| [Download PDF]
|Year : 2004 | Volume
| Issue : 2 | Page : 63--64
New wine in new bottles…….
Indian Journal of Pharmacology, JIPMER, Pondicherry, India
Indian Journal of Pharmacology, JIPMER, Pondicherry
|How to cite this article:|
Gitanjali B. New wine in new bottles……. Indian J Pharmacol 2004;36:63-64
|How to cite this URL:|
Gitanjali B. New wine in new bottles……. Indian J Pharmacol [serial online] 2004 [cited 2021 Jan 24 ];36:63-64
Available from: https://www.ijp-online.com/text.asp?2004/36/2/63/6760
The undergraduate (UG) medical students of the All India Institute of Medical Sciences (AIIMS), New Delhi recently protested against the outdated curriculum being followed in their institute. One of the allegations of the students' was that they were being asked to prepare castor oil and liniment of turpentine which are not relevant in today's clinical practice. The response of the authorities, according to the newspaper, was that “if students have such strong opinions about what the curriculum should be like, they can go and open a college of their own.” Rather than giving the students a sympathetic ear and willing to consider whether the curriculum needs to be updated, the administration chose to be aggressive, a sure way of alienating the students. The undergraduate medical curriculum in pharmacology, which has been a topic of intense debate among the pharmacologists, unfortunately, has not undergone the requisite changes commensurate with the explosion of knowledge, techniques and new drugs that have flooded the medical scene. Does the present curriculum in pharmacology meet the course objectives?
There can be no dispute amongst us that we as a group of academics have failed to keep the curriculum abreast of the rapid changes in the subject. A few colleges (including mine) have brought out some modifications in the practical pharmacology section but none have done the massive, sweeping revisions that are so urgently needed. Apart from our usual reticence to venture into vistas uncharted, we are also forced to honor the graduate medical curriculum of the Medical Council of India (MCI), one that is now seven years old! The mandatory continuous monitoring and restructuring of the curriculum is, unfortunately, not a part of our academic ethos.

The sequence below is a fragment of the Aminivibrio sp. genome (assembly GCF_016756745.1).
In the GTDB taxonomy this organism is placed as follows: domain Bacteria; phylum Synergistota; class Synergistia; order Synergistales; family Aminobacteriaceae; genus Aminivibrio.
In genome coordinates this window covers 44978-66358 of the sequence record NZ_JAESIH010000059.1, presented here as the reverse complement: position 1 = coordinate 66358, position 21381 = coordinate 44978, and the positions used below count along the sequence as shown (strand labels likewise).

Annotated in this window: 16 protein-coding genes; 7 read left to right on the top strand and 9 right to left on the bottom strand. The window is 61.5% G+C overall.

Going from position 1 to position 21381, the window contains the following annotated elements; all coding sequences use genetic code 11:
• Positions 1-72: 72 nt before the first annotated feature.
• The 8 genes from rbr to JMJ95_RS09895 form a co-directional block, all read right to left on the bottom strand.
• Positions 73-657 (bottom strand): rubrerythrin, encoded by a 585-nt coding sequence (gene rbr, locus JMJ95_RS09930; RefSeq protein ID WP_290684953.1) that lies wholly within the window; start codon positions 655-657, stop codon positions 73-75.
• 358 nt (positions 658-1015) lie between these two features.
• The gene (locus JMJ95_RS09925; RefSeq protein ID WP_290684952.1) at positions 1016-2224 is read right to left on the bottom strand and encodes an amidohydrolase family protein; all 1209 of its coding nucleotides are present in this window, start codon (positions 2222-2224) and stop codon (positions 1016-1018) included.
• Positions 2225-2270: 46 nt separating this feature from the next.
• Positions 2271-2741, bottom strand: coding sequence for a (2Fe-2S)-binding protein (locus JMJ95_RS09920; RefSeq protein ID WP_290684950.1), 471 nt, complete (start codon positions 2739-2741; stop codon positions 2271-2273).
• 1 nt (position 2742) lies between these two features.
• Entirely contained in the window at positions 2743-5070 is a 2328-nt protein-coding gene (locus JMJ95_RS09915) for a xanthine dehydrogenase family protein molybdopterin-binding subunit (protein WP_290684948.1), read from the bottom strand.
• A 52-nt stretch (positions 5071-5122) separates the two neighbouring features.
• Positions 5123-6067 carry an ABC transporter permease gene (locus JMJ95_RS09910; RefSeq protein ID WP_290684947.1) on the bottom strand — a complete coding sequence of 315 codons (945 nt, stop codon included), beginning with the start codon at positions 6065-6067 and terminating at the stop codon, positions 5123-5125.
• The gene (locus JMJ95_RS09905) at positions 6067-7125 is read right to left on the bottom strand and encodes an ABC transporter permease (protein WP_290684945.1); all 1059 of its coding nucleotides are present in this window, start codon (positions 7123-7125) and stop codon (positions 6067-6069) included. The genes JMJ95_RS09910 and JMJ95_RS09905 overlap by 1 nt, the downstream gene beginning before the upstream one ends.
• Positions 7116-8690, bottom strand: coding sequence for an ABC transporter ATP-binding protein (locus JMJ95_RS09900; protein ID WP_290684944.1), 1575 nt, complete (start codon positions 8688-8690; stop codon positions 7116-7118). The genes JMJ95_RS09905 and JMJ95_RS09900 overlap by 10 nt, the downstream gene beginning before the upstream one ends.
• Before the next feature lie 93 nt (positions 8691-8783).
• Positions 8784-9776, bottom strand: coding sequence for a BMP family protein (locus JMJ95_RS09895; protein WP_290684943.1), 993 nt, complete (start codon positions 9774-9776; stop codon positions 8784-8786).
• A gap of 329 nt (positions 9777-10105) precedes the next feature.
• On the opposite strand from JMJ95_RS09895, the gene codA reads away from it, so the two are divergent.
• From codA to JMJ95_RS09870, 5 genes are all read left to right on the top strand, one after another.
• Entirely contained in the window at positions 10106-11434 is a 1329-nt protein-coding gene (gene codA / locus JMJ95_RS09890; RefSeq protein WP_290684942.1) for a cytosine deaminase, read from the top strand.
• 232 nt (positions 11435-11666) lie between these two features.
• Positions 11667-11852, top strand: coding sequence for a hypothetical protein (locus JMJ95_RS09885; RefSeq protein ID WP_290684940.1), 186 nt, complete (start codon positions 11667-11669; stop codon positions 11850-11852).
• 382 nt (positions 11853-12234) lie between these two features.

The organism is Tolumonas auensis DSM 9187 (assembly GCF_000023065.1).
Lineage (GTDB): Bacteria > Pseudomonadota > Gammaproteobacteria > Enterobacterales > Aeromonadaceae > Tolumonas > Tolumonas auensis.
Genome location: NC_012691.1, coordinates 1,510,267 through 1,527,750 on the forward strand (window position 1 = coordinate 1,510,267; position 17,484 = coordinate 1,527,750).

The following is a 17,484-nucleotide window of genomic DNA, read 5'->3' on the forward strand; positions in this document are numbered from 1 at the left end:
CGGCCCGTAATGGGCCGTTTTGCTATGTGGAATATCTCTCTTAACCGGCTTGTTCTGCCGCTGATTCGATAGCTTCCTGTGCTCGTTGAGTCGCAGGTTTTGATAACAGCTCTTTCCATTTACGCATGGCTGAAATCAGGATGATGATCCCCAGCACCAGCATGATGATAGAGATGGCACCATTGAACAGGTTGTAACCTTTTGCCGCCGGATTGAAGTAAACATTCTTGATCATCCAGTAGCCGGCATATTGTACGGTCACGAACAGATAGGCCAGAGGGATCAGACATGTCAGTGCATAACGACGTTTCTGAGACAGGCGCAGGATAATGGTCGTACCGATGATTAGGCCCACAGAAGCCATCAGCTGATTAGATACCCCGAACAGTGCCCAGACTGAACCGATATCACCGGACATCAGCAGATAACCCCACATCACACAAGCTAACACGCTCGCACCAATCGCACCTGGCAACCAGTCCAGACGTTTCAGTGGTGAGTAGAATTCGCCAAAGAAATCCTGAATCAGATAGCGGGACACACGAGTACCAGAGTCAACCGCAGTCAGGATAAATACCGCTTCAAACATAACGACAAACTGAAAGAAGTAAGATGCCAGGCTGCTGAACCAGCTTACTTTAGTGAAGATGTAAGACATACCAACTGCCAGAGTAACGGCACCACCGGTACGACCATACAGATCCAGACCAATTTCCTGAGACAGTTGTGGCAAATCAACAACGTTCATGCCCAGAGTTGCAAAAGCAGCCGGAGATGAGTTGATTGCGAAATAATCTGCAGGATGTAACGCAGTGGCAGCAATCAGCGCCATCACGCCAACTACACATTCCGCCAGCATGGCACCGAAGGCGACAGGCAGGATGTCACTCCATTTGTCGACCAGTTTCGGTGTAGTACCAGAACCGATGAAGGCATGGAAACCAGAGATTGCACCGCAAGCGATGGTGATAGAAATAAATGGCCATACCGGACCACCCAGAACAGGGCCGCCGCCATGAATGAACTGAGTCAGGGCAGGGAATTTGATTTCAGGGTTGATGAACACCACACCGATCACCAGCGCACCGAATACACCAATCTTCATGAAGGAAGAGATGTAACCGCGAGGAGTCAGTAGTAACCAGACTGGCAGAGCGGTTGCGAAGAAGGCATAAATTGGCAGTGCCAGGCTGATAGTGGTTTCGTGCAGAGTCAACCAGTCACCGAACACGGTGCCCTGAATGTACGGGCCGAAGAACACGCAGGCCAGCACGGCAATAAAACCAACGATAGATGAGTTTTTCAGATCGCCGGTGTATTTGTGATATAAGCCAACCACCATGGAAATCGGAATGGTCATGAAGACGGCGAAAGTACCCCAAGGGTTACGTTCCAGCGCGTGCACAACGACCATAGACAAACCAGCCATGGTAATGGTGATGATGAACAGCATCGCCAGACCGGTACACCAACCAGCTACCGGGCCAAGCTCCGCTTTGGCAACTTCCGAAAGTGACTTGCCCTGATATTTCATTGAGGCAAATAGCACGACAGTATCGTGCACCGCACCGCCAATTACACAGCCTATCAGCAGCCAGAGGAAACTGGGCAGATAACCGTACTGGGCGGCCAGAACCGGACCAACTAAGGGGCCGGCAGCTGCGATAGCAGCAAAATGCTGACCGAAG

There seems to be an almost unanimous feeling that dispensing pharmacy practicals such as those mentioned in the newspaper report are irrelevant. If so, why have only some colleges removed them from the practical syllabus? During the course of a conversation with friends in Karnataka, I came to know that some medical colleges had removed these exercises a few years ago and then reintroduced them since they were given to understand that the MCI insists on them! This kind of misinterpretation and confusion should never happen and we should never dither until our students point out the lacunae of the curriculum to us. We may console ourselves that at least the practical pharmacology syllabus has been revamped to some extent by different colleges; some more extensively than others incorporating clinical pharmacology exercises. The experimental pharmacology section is still weighed down by the isolated tissue experiments as many institutions have not had the inclination to remove them or their substitute “charts”. The fact remains that the bioassay has now lost its relevance for UG medical students. There are better tools and methods to teach the concept of receptor pharmacology. Students pretending to interpret a few (previously discussed) charts and calculating the strength of the “unknown” solution do not translate into important learning concepts.